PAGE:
Article

Determination of Outdoor Tobacco Smoke Exposure by Distance From a Smoking Source.

Graduate School of Public Health and Institute of Health and Environment, Seoul National University, Seoul, Korea.
Nicotine & Tobacco Research (Impact Factor: 2.48). 11/2013; DOI: 10.1093/ntr/ntt178
Source: PubMed

ABSTRACT An increasing number of cities and countries have implemented outdoor smoking restrictions at building entrances. The purpose of this study was to determine outdoor tobacco smoke (OTS) exposure as a function of distance from a smoking source.
Outdoor concentrations of ambient particulate matter smaller than 2.5 μm in aerodynamic diameter (PM2.5) were measured at 4 different distances (1, 3, 6, and 9 m) from a simulated smoking source. Wind speed and direction were measured using a wind meter. In total, 98 experiments were conducted in outdoor rooftop. The experiments were conducted in 5 days with average wind speed of 0.8±0.6 m/s. One smoking experiment consisted of 13min (5 nonsmoking min, 3 smoking min, and 5 more nonsmoking min). The difference between mean PM2.5 concentrations during smoking and nonsmoking conditions was determined as the OTS exposure.
The OTS levels were 72.7, 11.3, 4.1, and 2.6 µg/m(3) at 1, 3, 6, and 9 m, respectively. Although the OTS levels decreased with increasing distance from the smoking source, the OTS levels were significantly higher than zero at all distances. The downwind OTS levels were significantly higher than upwind levels. The OTS levels were negatively associated with wind speed.
The outdoor PM2.5 levels were significantly higher with smoking than without smoking. Because the OTS was detectable even at 9 m with only one cigarette smoking, the minimum distance from a smoking source to prevent OTS exposure should be at least 9 m.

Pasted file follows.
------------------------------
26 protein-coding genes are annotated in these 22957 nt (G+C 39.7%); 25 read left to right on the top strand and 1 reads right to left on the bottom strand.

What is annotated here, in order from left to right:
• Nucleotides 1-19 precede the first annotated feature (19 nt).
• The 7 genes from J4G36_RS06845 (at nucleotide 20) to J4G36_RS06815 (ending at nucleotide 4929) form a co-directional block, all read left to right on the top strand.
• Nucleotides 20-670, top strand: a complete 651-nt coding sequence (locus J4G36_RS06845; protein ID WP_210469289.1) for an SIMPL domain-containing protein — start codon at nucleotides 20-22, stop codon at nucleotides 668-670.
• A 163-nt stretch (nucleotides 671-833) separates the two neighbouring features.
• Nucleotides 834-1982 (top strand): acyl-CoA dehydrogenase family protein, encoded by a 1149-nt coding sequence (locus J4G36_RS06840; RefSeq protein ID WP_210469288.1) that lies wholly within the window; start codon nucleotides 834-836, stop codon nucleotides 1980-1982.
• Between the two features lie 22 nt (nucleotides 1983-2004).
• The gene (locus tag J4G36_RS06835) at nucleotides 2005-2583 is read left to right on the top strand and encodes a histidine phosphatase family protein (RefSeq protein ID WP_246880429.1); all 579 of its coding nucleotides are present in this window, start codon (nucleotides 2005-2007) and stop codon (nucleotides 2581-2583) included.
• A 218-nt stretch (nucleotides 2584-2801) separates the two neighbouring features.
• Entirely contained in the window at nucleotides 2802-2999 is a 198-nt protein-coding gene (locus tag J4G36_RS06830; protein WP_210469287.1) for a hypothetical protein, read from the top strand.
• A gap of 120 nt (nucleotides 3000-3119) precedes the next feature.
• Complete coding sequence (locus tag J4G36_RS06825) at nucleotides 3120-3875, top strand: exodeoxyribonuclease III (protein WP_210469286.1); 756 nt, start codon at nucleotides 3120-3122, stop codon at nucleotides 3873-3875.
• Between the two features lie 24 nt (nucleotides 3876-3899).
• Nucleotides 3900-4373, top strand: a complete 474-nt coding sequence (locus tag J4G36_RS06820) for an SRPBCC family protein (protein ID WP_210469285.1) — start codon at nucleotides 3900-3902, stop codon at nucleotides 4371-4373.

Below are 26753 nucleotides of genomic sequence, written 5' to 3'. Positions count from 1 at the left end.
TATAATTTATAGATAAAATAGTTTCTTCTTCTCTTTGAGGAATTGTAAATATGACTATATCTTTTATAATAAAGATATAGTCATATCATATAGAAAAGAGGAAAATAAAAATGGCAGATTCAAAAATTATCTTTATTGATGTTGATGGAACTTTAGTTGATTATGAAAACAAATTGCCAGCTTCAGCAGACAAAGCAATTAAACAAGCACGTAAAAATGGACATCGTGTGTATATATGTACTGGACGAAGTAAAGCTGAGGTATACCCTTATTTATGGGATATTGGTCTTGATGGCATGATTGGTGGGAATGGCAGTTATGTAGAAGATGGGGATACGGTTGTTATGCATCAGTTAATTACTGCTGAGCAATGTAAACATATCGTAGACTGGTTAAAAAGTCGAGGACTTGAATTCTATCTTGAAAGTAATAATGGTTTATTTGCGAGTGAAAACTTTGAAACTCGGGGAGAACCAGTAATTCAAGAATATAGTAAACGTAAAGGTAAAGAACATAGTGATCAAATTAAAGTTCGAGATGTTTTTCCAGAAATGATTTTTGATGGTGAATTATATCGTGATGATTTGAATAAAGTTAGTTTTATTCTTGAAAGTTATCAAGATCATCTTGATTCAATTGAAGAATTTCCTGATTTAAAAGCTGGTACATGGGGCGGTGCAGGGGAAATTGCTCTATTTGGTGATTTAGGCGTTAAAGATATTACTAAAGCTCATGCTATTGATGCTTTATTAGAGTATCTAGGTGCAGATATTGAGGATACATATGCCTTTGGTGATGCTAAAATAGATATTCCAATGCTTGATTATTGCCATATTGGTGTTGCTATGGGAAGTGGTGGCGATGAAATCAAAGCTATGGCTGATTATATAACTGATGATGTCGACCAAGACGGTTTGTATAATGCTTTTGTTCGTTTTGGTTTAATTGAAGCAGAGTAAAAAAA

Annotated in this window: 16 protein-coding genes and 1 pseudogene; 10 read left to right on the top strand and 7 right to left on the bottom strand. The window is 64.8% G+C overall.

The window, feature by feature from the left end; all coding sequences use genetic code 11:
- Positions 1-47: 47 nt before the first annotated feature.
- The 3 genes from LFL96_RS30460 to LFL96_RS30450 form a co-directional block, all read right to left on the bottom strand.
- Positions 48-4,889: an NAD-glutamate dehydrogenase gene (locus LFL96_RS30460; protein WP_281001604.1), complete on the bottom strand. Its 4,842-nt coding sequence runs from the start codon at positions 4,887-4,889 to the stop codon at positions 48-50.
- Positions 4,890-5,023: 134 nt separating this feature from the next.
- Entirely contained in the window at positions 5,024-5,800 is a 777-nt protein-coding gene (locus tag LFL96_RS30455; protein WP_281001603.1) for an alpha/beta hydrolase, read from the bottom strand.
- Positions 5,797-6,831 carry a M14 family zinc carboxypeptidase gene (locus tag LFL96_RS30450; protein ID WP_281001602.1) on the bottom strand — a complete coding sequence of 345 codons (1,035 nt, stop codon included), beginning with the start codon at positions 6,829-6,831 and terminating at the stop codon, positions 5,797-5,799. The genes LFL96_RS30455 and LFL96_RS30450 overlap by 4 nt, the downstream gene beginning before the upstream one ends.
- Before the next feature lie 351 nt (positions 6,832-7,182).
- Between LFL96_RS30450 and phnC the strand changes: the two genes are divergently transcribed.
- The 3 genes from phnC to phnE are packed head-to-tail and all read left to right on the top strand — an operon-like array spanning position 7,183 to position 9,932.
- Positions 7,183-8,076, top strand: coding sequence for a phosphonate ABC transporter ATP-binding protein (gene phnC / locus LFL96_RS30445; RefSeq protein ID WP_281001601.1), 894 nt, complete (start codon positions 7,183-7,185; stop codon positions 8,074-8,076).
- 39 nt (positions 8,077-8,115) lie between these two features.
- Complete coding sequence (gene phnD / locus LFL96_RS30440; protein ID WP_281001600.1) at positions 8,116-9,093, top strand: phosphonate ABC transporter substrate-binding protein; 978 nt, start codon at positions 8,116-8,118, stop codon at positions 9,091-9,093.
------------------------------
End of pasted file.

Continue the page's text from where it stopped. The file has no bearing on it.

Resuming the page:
0 Bookmarks
 · 
43 Views
  • Source
    [Show abstract] [Hide abstract]
    ABSTRACT: Background. Transportation settings such as bus stops and train station platforms are increasingly the target for new smokefree legislation. Relevant issues include secondhand smoke exposure, nuisance, litter, fire risks and the normalization of smoking. We therefore aimed to pilot study aspects of smoking behavior and butt disposal at bus stops. Methods. Systematic observation of smoking and butt disposal by smokers at bus stops. The selection of 11 sites was a mix of convenience and purposeful (bus stops on main routes) in two New Zealand cities. Results. During 27 h of observation, a total of 112 lit cigarettes were observed being smoked. Smoking occurred in the presence of: just adults (46%), both young people and adults (44%), just young people (6%) and alone (5%). An average of 6.3 adults and 3.8 young people were present at the bus stops while smoking occurred, at average minimum distances of 1.7 and 2.2 m respectively. In bus stops that included an enclosed shelter, 33% of the cigarettes were smoked inside the shelter with others present. Littering was the major form of cigarette disposal with 84% of cigarettes smoked being littered (95% CI; 77%-90%). Also, 4% of disposals were into vegetation, which may pose a fire risk. Conclusions. This pilot study is limited by its small size and various methodological aspects but it appears to be a first attempt to provide observational evidence around smoking at bus stops. The issues described could be considered by policy makers who are investigating national smokefree laws or by-laws covering transportation settings.
    PeerJ. 01/2014; 2:e272.
  • Source
    [Show abstract] [Hide abstract]
    ABSTRACT: To examine levels of fine particulates of secondhand smoke (SHS) in outdoor dining/smoking areas and the adjacent indoor dining areas of restaurants to assess possible drift via open windows/doors.
    NZ Med J. 01/2014; 127(1396):43-52.